There's "a troubling development that could foreshadow an anti-satellite arms race" filling the front pages today, as the New York Times describes it. (Happy Friday!!) "It" is the Chinese military's successful test last week of a ground-based missile that hit and destroyed one of China's own satellites that was orbiting more than 500 miles in space.
You could also refer to it, as the Washington Post does, as "a high-stakes test demonstrating China's ability to target regions of space that are home to U.S. spy satellites and space-based missile defense systems."
The test was greeted with formal protests from the U.S. and several other nations. The U.S. last performed a similar test in 1985, but ended such testing because the leftover debris can "seriously damage" other satellites and even spacecraft.
Security expert Michael Krepon wins quote of the day, explaining the genesis of the test this way to the Post: "The Chinese are telling the Pentagon that they don't own space. We can play this game, too, and we can play it dirtier than you."
The test "was expected to send tremors through the U.S. satellite industry," says the LA Times, because, um, they have satellites floating around in space that control all of those fun daily activities like going to the ATM and paying at the pump.
But it was the Pentagon that was particularly irked by the test, because the US military "is especially dependent on satellites for navigation, communications and missile guidance," writes the Post. However, the Chinese target was 537 miles into space and according to U.S. officials, "many sensitive communications satellites are much higher, at about 22,000 miles above Earth," and the Chinese test "does not prove that China has the capability to disrupt those systems."
Anyway, be sure to hug your ATM machine today.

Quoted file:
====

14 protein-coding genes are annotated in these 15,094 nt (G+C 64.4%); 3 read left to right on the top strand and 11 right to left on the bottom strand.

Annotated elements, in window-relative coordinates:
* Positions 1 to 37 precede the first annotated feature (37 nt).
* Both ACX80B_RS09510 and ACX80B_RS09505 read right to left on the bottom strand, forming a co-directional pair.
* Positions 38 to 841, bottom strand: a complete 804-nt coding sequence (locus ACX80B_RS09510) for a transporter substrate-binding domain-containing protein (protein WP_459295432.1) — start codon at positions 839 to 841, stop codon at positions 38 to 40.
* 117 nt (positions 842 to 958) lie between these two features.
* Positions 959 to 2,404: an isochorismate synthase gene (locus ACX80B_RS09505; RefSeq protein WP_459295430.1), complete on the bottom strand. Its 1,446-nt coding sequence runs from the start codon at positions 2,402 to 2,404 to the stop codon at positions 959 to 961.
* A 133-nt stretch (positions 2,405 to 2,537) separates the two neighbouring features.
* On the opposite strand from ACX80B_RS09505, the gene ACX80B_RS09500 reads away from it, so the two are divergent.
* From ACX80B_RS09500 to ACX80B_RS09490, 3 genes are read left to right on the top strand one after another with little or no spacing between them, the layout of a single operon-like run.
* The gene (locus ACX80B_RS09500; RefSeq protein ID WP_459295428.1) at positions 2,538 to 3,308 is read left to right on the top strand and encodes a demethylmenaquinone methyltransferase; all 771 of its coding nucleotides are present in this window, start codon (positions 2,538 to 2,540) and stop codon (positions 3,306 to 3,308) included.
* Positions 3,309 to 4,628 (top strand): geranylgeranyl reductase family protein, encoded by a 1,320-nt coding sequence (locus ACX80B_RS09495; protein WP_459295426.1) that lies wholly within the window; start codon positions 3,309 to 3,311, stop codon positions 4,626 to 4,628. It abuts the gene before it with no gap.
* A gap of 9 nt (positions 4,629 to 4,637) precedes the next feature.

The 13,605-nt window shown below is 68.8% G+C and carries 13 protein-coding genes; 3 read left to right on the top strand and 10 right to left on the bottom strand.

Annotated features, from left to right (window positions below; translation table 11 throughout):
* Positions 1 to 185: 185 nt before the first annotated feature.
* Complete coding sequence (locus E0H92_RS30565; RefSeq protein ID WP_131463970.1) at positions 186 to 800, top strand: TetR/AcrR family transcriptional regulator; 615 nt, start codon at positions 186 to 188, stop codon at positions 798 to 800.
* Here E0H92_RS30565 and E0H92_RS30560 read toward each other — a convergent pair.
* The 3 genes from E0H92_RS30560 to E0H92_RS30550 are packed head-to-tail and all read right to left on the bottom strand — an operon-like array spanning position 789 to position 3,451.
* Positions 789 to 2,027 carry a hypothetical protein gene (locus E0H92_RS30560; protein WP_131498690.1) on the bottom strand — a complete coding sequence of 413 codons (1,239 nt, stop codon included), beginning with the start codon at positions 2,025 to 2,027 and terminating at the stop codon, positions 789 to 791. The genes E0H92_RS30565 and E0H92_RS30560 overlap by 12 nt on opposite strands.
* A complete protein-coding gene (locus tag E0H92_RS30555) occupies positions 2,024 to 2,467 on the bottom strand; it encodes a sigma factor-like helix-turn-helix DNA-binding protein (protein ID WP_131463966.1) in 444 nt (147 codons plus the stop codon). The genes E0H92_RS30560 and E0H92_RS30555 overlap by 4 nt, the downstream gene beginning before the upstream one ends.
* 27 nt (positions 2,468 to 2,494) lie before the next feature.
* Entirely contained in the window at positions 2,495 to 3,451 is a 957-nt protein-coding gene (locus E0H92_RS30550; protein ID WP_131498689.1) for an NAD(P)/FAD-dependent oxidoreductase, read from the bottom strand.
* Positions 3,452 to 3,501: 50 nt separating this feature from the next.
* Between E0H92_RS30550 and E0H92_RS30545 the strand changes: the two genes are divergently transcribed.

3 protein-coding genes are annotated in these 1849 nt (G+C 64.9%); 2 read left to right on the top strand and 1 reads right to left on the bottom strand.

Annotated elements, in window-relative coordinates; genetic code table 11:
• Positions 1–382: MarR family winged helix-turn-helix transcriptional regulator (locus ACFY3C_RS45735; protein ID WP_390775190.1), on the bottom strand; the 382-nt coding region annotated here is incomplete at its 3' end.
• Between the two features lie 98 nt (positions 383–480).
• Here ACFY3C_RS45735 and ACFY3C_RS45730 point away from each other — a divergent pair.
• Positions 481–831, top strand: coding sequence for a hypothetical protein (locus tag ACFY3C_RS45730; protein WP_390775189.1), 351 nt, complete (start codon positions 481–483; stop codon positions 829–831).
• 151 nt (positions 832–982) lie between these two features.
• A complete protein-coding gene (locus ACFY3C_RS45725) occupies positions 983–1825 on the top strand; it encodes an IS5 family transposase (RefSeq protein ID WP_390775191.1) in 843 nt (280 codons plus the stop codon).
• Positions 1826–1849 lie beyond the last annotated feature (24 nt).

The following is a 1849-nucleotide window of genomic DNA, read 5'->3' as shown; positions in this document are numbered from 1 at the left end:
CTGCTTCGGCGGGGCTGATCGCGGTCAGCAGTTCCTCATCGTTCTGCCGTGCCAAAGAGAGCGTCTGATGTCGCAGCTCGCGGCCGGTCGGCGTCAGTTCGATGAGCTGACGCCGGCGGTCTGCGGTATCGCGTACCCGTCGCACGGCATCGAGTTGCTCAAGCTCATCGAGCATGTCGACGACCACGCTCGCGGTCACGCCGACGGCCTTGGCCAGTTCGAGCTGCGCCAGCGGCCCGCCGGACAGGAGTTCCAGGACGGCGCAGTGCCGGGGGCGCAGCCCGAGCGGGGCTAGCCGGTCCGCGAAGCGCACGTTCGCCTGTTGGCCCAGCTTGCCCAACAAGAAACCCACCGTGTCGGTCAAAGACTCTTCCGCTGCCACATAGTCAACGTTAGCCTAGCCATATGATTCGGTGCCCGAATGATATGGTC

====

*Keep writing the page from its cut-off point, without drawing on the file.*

Congressional Ethics Reforms: So Hot Right Now
Ethics are very trendy these days in Congress and yesterday the Senate passed its ethics overhaul in a 96-2 vote (Republicans Orrin Hatch and Tom Coburn were the stragglers.) From a public relations perspective, it's the "most significant ethics reform since Watergate," writes the Post. (The New York Times called it "a watershed moment in the history of K Street and Capitol Hill.")
But otherwise it's a real downer for Senators. No more lobbyist-funded gifts, meals and travel. No more cheap rates on corporate jets – they've got to pay those damn charter rates just like the rest of us. And Senators can't put into bills earmarks that would benefit their immediate families. (Which, apparently, was cool to do before.)
What everyone really freaked out about was the provision that would "require for the first time that lobbyists disclose the most valuable favors they do for lawmakers: holding campaign fund-raisers, soliciting campaign contributions and bundling checks from clients and friends." It was the check-bundling disclosures that really irked everyone, because that would "make it harder for incumbent lawmakers to tap K Street lobbyists as surrogate fund-raisers," writes the NYT.
"An Owlish, Cigar-Chomping Extrovert"
Three papers put Pulitzer-prize winning columnist Art Buchwald's obituary on their front pages this morning (the Wall Street Journal includes it in the newsbox.) Buchwald died at 81, of kidney failure, for which he refused dialysis treatment and "continued to write his column, reflecting on his mortality while keeping his humor even as he lost a leg," writes the New York Times, which calls him "the most widely read newspaper humorist of his time" and describes his as "an amiable and wry brand of wit."
The Washington Post invokes the best adjectives, however, describing Buchwald as "an owlish, cigar-chomping extrovert." The LA Times writes that Buchwald "built deceptively simple spoofs of modern life on foundations of indignation."
Former Washington Post editor Ben Bradlee put it this way to the NYT last February: "The joy of his column was not that it was side-splitting humor, but that he made you smile."
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